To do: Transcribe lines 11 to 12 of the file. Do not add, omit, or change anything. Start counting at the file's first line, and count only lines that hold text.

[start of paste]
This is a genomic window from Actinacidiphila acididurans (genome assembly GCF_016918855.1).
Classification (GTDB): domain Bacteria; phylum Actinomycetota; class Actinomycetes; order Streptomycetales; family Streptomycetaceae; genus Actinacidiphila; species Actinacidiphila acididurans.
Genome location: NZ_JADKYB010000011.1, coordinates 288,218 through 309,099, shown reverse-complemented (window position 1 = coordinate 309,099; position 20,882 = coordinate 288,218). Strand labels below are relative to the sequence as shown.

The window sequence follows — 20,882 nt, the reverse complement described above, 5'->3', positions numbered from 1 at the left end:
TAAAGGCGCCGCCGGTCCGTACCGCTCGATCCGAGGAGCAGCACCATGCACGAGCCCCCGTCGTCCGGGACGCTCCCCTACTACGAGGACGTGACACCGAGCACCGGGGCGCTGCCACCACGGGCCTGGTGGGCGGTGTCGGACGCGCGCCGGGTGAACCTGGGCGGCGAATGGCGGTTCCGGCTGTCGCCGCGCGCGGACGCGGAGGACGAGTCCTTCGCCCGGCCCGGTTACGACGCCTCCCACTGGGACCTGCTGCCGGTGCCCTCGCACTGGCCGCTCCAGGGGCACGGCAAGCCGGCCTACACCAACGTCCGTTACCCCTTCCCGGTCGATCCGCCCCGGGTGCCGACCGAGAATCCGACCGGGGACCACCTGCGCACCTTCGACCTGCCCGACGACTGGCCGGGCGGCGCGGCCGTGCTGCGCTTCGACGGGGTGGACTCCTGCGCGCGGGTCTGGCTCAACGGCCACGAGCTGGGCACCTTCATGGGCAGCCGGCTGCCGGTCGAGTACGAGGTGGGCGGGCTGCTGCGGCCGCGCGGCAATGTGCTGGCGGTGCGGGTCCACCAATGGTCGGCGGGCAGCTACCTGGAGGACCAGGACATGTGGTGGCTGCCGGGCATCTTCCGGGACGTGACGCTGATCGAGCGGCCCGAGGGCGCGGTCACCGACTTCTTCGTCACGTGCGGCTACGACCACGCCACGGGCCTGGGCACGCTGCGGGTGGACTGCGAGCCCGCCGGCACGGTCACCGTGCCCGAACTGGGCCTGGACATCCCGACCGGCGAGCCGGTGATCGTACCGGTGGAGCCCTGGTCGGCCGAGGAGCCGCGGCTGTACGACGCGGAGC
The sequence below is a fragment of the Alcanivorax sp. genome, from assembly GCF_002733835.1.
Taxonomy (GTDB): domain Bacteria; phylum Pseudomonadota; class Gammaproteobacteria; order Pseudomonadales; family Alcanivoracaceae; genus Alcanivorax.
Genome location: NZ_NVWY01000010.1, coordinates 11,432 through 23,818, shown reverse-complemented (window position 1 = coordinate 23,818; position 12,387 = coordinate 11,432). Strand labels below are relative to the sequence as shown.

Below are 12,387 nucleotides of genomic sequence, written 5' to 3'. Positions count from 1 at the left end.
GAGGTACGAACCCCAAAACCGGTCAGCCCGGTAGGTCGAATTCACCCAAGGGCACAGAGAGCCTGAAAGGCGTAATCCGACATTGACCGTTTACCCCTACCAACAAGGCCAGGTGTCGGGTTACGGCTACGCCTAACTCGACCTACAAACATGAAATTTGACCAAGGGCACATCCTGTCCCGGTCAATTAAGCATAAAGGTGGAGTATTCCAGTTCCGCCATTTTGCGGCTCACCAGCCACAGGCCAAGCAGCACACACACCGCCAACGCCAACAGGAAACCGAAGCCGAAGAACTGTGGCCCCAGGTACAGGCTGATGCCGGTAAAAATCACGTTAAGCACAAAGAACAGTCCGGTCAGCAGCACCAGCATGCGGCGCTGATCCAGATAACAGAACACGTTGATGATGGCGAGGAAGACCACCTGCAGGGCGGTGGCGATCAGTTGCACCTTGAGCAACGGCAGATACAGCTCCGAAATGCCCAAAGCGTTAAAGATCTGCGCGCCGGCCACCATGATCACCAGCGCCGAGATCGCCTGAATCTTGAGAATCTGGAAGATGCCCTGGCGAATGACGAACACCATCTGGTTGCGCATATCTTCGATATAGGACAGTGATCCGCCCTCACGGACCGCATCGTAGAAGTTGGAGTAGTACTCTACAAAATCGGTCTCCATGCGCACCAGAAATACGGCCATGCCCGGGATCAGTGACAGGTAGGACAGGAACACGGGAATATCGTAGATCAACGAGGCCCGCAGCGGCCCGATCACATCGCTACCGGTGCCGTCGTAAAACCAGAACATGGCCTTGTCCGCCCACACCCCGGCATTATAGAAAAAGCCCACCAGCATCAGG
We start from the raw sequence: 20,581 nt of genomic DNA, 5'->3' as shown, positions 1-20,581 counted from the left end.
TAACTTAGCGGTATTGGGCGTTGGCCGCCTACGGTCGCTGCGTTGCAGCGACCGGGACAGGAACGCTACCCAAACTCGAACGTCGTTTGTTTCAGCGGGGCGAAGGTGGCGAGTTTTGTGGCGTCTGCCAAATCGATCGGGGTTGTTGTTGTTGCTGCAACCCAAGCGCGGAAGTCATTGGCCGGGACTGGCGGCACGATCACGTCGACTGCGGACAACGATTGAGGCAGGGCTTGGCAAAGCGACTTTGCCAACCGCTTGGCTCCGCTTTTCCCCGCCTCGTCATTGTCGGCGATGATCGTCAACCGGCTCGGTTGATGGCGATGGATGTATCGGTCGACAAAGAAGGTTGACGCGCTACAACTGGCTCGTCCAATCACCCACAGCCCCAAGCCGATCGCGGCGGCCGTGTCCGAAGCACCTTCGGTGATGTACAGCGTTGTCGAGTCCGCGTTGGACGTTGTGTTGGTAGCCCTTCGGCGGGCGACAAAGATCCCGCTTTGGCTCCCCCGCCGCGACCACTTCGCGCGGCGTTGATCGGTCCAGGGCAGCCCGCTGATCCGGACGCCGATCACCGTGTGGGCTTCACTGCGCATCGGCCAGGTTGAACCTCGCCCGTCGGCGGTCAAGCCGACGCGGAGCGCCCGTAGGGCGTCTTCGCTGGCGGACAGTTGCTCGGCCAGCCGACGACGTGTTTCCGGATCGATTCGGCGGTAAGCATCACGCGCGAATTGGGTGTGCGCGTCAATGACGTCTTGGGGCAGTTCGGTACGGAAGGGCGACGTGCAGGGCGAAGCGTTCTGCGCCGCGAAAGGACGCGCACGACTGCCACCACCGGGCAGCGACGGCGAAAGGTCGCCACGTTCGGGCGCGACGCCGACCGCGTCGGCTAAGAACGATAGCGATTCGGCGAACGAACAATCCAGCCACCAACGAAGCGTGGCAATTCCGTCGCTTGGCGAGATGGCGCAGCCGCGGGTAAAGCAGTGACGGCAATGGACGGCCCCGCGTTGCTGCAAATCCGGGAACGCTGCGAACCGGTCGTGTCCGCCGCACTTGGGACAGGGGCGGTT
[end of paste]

We start from the raw sequence: 20,581 nt of genomic DNA, 5'->3' as shown, positions 1-20,581 counted from the left end.
TAACTTAGCGGTATTGGGCGTTGGCCGCCTACGGTCGCTGCGTTGCAGCGACCGGGACAGGAACGCTACCCAAACTCGAACGTCGTTTGTTTCAGCGGGGCGAAGGTGGCGAGTTTTGTGGCGTCTGCCAAATCGATCGGGGTTGTTGTTGTTGCTGCAACCCAAGCGCGGAAGTCATTGGCCGGGACTGGCGGCACGATCACGTCGACTGCGGACAACGATTGAGGCAGGGCTTGGCAAAGCGACTTTGCCAACCGCTTGGCTCCGCTTTTCCCCGCCTCGTCATTGTCGGCGATGATCGTCAACCGGCTCGGTTGATGGCGATGGATGTATCGGTCGACAAAGAAGGTTGACGCGCTACAACTGGCTCGTCCAATCACCCACAGCCCCAAGCCGATCGCGGCGGCCGTGTCCGAAGCACCTTCGGTGATGTACAGCGTTGTCGAGTCCGCGTTGGACGTTGTGTTGGTAGCCCTTCGGCGGGCGACAAAGATCCCGCTTTGGCTCCCCCGCCGCGACCACTTCGCGCGGCGTTGATCGGTCCAGGGCAGCCCGCTGATCCGGACGCCGATCACCGTGTGGGCTTCACTGCGCATCGGCCAGGTTGAACCTCGCCCGTCGGCGGTCAAGCCGACGCGGAGCGCCCGTAGGGCGTCTTCGCTGGCGGACAGTTGCTCGGCCAGCCGACGACGTGTTTCCGGATCGATTCGGCGGTAAGCATCACGCGCGAATTGGGTGTGCGCGTCAATGACGTCTTGGGGCAGTTCGGTACGGAAGGGCGACGTGCAGGGCGAAGCGTTCTGCGCCGCGAAAGGACGCGCACGACTGCCACCACCGGGCAGCGACGGCGAAAGGTCGCCACGTTCGGGCGCGACGCCGACCGCGTCGGCTAAGAACGATAGCGATTCGGCGAACGAACAATCCAGCCACCAACGAAGCGTGGCAATTCCGTCGCTTGGCGAGATGGCGCAGCCGCGGGTAAAGCAGTGACGGCAATGGACGGCCCCGCGTTGCTGCAAATCCGGGAACGCTGCGAACCGGTCGTGTCCGCCGCACTTGGGACAGGGGCGGTT